wasteasresource

  • By Giovanni Colombo, Senior Public Affairs Manager at EIT Food – from ReThink 2020 English Version EIT Food is one of the eight Knowledge and Innovation Communities created by the EU under the umbrella of the European Institute of Innovation and Technology and is building an ecosystem to generate innovative solutions to make the food system more circular and bring these solutions to the market.  The “Circular Food Systems” is one of the six Focus Areas. EIT Food, as Europe’s leading food initiative, is working to make the food system more sustainable, healthy, and trusted.  It works in synergy with Europe’s leading agri-food companies, research institutes, universities, and startups to transform the food system and tackle some of the big societal challenges such as food waste. In the EU, around 88 million tonnes of food waste are generated annually, which represents 20% of food production and it is estimated that this could feed 200 million people. The production and disposal of this food waste generate 170 million tonnes of CO2 which accounts for 6% of greenhouse gas emissions of the European Union. The global cost is 870 billion euros. Today, the reduction of food waste is an opportunity because it could help to close the gap between the food needed to feed the planet in 2050 and the food that was available in 2010 by more than 20%. This has been recognized also by the UN SDGs target n° 12.3 which asks us to halve the food waste by 2030. In the European context, food waste covers food loss and food waste and it occurs at all stages of the value chain. Even though in Europe food waste occurs mostly at the consumption level, synergic efforts should be addressing the problem of food waste at all stages of the value chain. Colombo...
  • 8 January 2021

    Eco-Design or Circular Design?

    By Simone Bambagioni – Tondo Associate English Version Ecological design – or eco-design – is certainly one of the key enablers for a transition towards a circular economy. Yet, is it the best alternative to make fully circular products? Eco–design is an approach to designing products with special consideration for the environmental impacts of the product during its whole lifecycle. As described in the European Waste Framework Directive, it is based on a hierarchical structure of waste management that goes, in order of priority, from the prevention of waste (best option) to reuse, recycling, other recovery and disposal (worst option). However, this process relies on the assumption that the concept of waste still exists and will inevitably persist. However, in an ideal Circular Economy based future, products and materials are reused and cycled indefinitely, eliminating as a consequence the very concept of waste. Therefore, in order to have a truly Circular Product Design, we need to introduce a further concept – what Walter Stahel calls the Principle of Inertia. According to it, a product must maintain its original state (or a state as close as possible to the original one) for as long as possible, in order to minimize and ideally eliminate the environmental costs when performing interventions to preserve or restore the product’s added economic value overtime. In this context, product lifecycle is no longer linked to functionality, but rather to the obsolescence. Products, indeed, can become obsolete for many reasons (technologically outdated, outmoded, outlawed, lost of economic value, etc.) while maintaining their original functionality. This means that the state of obsolescence does not necessarily have to be permanent. It can often be reversed, giving the product a new lease of life. As long as this process stands, a single product can have several use cycles during its lifetime. And...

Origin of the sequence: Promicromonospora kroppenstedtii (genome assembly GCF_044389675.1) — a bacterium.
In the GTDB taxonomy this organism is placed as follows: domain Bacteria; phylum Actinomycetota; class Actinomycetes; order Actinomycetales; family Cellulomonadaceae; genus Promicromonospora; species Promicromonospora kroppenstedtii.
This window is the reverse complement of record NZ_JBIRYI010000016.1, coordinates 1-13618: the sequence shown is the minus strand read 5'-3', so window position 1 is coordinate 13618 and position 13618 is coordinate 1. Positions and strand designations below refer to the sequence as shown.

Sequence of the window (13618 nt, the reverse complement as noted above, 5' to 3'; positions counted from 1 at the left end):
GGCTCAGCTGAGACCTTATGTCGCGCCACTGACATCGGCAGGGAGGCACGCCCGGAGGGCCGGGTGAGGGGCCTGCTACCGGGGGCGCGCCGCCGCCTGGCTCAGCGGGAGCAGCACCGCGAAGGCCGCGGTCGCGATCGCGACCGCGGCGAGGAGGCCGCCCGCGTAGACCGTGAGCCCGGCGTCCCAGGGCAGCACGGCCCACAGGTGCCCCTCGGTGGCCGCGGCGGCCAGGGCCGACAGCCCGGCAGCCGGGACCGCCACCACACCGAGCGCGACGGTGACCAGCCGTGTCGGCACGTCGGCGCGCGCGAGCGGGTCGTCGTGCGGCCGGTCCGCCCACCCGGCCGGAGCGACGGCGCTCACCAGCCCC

• 1 January 2021

    KAFFEEFORM

    English Version Winter is coming and the cold weather with it as well which encourages all of us to look for something to keep us warm. For instance, a blanket, a jumper, a pair of soft and thick socks or a hot drink. Indeed, one of the most popular beverages in the world is coffee which, actually, has no seasonality anymore. Coffee has been consumed for over 1000 years now and around two billion cups are drunk everyday worldwide. This makes coffee the most consumed beverage and the second largest traded commodity after oil. According to the International Coffee Organization, Europe accounted for 34% of global coffee consumption in 2019, followed by Asia and Oceania, Latin America and North America. Therefore, the European Union has the world’s highest per capita consumption with 5kg of coffee per person per year, which is surprisingly high. The increasing production and consumption of this beverage comes with the consequent huge generation of spent coffee grounds left from coffee brewing. According to Solange et al., 6 million tons of spent coffee grounds are generated every year worldwide thus resulting in a great amount of unused organic waste. Spent coffee grounds are usually known and used for their natural and strong properties as fertilizer for gardens, plants and compost. However, over the last years numerous researchers and companies have been focusing on other possible ways to benefit from such waste. For instance, coffee residues can be exploited in pharmaceutical industry, in the food sector or in bio-refineries and for a variety of different products such as the coffee cups created by KAFFEEFORM. THE KAFFEEFORM STORY KAFFEEFORM was born in Berlin from the initial vision of creating something new and lasting out of supposed waste. It all started with Julian Lechner, product designer, who after years of...
Social Share Buttons and Icons powered by Ultimatelysocial